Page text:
Encounter Telluride review: Riz Ahmed is the best thing about the eerie, uneven road-trip drama
There are a handful of actors working today whose mere presence feels compelling enough to hold a movie, and Riz Ahmed takes Encounter (which opened the 48th annual Telluride Film Festival today) a long way. But he can't single-handedly carry a film that never quite figures out what it wants to be — stark sci-fi paranoia? Psychological family drama? Desert road-trip apocalypse?
Writer-director Michael Pearce, who made 2017's great, underseen Beast, begins it all with eerie promise: bright comets streaking across the sky, whirring insects burrowing into the bodies of unsuspecting human hosts. Ahmed's Malik Kahn, a former Marine with a Bronze Star and a stare so hard it feels like an x-ray, has been studying these strange phenomena, and he thinks he knows what they are: non-terrestrial parasites who invade and then take control. Caution and bug spray can keep them at bay, but that's a temporary fix; he needs to get his two little boys Jay (Lucian-River Chauhan) and Bobby (Aditya Geddada) to safety. So he takes them in the night from their mother (Janina Gavankar), who can't help them anyway — she's already been infected.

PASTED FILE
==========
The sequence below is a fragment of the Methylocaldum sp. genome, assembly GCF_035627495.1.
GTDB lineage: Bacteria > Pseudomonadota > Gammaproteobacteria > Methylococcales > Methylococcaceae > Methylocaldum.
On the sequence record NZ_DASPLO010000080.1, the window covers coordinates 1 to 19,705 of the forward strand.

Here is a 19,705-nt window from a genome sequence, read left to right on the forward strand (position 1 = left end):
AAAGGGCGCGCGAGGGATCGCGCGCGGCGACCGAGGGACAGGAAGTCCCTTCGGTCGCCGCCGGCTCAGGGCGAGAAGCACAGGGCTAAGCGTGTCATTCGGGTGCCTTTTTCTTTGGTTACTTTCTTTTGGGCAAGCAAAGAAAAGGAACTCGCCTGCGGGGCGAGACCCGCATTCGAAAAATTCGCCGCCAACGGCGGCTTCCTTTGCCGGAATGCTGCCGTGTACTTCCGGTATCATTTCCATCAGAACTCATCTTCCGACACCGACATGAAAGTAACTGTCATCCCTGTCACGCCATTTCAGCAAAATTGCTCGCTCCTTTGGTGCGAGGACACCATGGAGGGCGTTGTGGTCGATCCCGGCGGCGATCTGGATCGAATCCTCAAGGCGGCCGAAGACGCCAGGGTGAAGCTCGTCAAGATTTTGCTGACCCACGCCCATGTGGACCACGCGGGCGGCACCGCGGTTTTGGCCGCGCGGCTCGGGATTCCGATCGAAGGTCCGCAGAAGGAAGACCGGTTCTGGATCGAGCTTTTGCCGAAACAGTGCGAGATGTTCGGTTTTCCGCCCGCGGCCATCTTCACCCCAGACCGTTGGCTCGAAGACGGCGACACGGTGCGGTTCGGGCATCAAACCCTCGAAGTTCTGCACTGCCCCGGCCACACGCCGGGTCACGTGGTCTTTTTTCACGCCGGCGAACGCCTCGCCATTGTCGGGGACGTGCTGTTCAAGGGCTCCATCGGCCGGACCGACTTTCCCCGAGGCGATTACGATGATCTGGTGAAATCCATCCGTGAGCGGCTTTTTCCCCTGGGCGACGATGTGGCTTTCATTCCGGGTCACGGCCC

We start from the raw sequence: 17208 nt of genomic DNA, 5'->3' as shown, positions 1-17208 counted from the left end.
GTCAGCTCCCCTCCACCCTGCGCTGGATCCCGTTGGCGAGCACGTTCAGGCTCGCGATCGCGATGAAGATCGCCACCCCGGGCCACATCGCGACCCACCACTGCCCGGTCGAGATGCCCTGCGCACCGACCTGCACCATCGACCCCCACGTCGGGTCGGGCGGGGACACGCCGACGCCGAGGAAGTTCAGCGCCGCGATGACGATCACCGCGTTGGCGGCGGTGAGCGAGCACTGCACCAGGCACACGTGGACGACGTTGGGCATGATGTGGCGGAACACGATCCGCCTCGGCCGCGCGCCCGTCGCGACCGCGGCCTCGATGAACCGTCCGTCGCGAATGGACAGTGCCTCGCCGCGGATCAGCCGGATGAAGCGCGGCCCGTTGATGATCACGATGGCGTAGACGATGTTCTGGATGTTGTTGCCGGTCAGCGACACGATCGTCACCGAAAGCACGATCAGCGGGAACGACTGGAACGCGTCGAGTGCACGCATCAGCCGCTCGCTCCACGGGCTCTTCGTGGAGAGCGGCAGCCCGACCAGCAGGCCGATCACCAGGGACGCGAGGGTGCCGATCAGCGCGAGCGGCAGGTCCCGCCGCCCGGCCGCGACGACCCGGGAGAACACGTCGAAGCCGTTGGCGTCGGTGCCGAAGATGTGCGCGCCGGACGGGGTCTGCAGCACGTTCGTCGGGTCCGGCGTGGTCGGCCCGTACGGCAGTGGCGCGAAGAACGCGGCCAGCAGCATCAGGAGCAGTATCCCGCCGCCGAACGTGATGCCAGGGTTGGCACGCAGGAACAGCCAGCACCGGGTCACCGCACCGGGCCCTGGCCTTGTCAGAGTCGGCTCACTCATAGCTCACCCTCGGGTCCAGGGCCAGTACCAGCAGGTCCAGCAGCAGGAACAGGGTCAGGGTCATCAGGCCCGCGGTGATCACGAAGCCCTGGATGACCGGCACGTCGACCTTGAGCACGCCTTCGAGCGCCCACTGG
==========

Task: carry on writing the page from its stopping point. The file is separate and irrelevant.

His sons are just happy to see the dad they've only known through letters for the last two years and thrilled to be told they can eat candy and shoot guns and stay up as late as they want to. But an ugly encounter with a state trooper sows doubts; by the end of the first day, it's beginning to feel less like an adventure than a jailbreak. In fact, Malik has been to prison, and it's not long before his kindhearted parole officer (Oscar winner Octavia Spencer) and a lot of less sympathetic lawmen are in pursuit. Are they villains or the sanest people on screen?
There's a thrumming, raw-boned intensity to Ahmed's Malik and an appealing unforced naturalism in the boys, who register as smart, intuitive kids without any of that strangely performative child-actor shine. But as they ricochet through increasingly desperate encounters with bystanders (some of them benign, some decidedly not) and the laws of nature, the story begins to lose its ballast, forfeiting a beguiling premise for something both more believable and somehow much less interesting. Pearce's first instincts — to turn and face the strange — may have been his best ones. Where he ends up instead feels, in more ways than one, like no man's land. Grade: B–
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